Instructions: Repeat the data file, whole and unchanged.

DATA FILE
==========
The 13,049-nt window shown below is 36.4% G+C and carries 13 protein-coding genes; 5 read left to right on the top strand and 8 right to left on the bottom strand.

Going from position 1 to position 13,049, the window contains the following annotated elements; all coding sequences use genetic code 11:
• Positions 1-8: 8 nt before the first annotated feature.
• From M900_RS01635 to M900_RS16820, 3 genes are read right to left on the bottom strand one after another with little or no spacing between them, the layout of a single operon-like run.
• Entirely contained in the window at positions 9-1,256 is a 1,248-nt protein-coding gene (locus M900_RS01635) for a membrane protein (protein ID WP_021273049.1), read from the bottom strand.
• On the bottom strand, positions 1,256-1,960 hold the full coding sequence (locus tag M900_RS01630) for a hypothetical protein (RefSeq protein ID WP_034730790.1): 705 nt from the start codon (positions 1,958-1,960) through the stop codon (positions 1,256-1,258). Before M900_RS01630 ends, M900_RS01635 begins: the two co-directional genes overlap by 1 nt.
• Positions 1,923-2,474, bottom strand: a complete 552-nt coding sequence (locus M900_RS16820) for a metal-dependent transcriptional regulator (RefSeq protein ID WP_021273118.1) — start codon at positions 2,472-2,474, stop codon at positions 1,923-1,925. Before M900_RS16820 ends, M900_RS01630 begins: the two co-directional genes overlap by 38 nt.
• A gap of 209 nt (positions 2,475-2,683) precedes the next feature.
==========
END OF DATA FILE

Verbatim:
The 13,049-nt window shown below is 36.4% G+C and carries 13 protein-coding genes; 5 read left to right on the top strand and 8 right to left on the bottom strand.

Going from position 1 to position 13,049, the window contains the following annotated elements; all coding sequences use genetic code 11:
• Positions 1-8: 8 nt before the first annotated feature.
• From M900_RS01635 to M900_RS16820, 3 genes are read right to left on the bottom strand one after another with little or no spacing between them, the layout of a single operon-like run.
• Entirely contained in the window at positions 9-1,256 is a 1,248-nt protein-coding gene (locus M900_RS01635) for a membrane protein (protein ID WP_021273049.1), read from the bottom strand.
• On the bottom strand, positions 1,256-1,960 hold the full coding sequence (locus tag M900_RS01630) for a hypothetical protein (RefSeq protein ID WP_034730790.1): 705 nt from the start codon (positions 1,958-1,960) through the stop codon (positions 1,256-1,258). Before M900_RS01630 ends, M900_RS01635 begins: the two co-directional genes overlap by 1 nt.
• Positions 1,923-2,474, bottom strand: a complete 552-nt coding sequence (locus M900_RS16820) for a metal-dependent transcriptional regulator (RefSeq protein ID WP_021273118.1) — start codon at positions 2,472-2,474, stop codon at positions 1,923-1,925. Before M900_RS16820 ends, M900_RS01630 begins: the two co-directional genes overlap by 38 nt.
• A gap of 209 nt (positions 2,475-2,683) precedes the next feature.